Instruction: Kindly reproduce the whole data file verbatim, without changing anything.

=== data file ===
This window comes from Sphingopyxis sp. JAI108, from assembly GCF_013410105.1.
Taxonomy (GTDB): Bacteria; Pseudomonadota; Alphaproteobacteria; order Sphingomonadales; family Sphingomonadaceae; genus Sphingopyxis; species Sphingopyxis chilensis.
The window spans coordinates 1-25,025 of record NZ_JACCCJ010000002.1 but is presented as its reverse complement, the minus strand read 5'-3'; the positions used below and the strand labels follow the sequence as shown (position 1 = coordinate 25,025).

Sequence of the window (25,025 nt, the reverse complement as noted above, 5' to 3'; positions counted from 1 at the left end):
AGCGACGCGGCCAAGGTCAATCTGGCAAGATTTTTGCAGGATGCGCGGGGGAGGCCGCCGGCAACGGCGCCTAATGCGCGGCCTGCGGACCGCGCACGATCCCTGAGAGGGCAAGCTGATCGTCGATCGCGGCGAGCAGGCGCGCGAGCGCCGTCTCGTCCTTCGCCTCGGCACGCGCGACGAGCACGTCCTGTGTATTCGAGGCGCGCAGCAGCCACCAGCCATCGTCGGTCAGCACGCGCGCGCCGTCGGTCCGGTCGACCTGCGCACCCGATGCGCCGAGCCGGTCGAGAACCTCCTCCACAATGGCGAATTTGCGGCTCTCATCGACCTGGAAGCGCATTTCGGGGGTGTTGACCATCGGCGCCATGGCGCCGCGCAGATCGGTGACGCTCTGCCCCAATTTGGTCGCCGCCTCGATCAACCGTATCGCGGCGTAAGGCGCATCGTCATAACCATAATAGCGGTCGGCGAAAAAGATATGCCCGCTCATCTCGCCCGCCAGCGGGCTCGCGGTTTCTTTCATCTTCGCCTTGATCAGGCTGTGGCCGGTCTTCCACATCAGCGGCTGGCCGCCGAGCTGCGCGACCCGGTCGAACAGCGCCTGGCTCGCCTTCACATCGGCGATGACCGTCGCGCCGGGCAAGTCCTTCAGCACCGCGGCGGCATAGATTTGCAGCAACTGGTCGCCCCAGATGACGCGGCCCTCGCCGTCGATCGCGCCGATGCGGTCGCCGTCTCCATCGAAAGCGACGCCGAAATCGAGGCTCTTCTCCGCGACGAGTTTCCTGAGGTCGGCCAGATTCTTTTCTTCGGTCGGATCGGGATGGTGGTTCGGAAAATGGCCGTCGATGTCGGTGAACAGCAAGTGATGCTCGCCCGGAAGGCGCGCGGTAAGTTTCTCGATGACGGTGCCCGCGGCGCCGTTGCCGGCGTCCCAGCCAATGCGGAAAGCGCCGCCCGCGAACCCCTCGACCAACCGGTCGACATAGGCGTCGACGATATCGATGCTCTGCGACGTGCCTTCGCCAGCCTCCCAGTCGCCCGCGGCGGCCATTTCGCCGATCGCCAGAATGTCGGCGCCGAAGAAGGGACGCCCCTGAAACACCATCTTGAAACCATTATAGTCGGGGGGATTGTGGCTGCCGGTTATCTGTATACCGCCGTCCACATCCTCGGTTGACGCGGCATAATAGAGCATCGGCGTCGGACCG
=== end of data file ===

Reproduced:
This window comes from Sphingopyxis sp. JAI108, from assembly GCF_013410105.1.
Taxonomy (GTDB): Bacteria; Pseudomonadota; Alphaproteobacteria; order Sphingomonadales; family Sphingomonadaceae; genus Sphingopyxis; species Sphingopyxis chilensis.
The window spans coordinates 1-25,025 of record NZ_JACCCJ010000002.1 but is presented as its reverse complement, the minus strand read 5'-3'; the positions used below and the strand labels follow the sequence as shown (position 1 = coordinate 25,025).

Sequence of the window (25,025 nt, the reverse complement as noted above, 5' to 3'; positions counted from 1 at the left end):
AGCGACGCGGCCAAGGTCAATCTGGCAAGATTTTTGCAGGATGCGCGGGGGAGGCCGCCGGCAACGGCGCCTAATGCGCGGCCTGCGGACCGCGCACGATCCCTGAGAGGGCAAGCTGATCGTCGATCGCGGCGAGCAGGCGCGCGAGCGCCGTCTCGTCCTTCGCCTCGGCACGCGCGACGAGCACGTCCTGTGTATTCGAGGCGCGCAGCAGCCACCAGCCATCGTCGGTCAGCACGCGCGCGCCGTCGGTCCGGTCGACCTGCGCACCCGATGCGCCGAGCCGGTCGAGAACCTCCTCCACAATGGCGAATTTGCGGCTCTCATCGACCTGGAAGCGCATTTCGGGGGTGTTGACCATCGGCGCCATGGCGCCGCGCAGATCGGTGACGCTCTGCCCCAATTTGGTCGCCGCCTCGATCAACCGTATCGCGGCGTAAGGCGCATCGTCATAACCATAATAGCGGTCGGCGAAAAAGATATGCCCGCTCATCTCGCCCGCCAGCGGGCTCGCGGTTTCTTTCATCTTCGCCTTGATCAGGCTGTGGCCGGTCTTCCACATCAGCGGCTGGCCGCCGAGCTGCGCGACCCGGTCGAACAGCGCCTGGCTCGCCTTCACATCGGCGATGACCGTCGCGCCGGGCAAGTCCTTCAGCACCGCGGCGGCATAGATTTGCAGCAACTGGTCGCCCCAGATGACGCGGCCCTCGCCGTCGATCGCGCCGATGCGGTCGCCGTCTCCATCGAAAGCGACGCCGAAATCGAGGCTCTTCTCCGCGACGAGTTTCCTGAGGTCGGCCAGATTCTTTTCTTCGGTCGGATCGGGATGGTGGTTCGGAAAATGGCCGTCGATGTCGGTGAACAGCAAGTGATGCTCGCCCGGAAGGCGCGCGGTAAGTTTCTCGATGACGGTGCCCGCGGCGCCGTTGCCGGCGTCCCAGCCAATGCGGAAAGCGCCGCCCGCGAACCCCTCGACCAACCGGTCGACATAGGCGTCGACGATATCGATGCTCTGCGACGTGCCTTCGCCAGCCTCCCAGTCGCCCGCGGCGGCCATTTCGCCGATCGCCAGAATGTCGGCGCCGAAGAAGGGACGCCCCTGAAACACCATCTTGAAACCATTATAGTCGGGGGGATTGTGGCTGCCGGTTATCTGTATACCGCCGTCCACATCCTCGGTTGACGCGGCATAATAGAGCATCGGCGTCGGACCG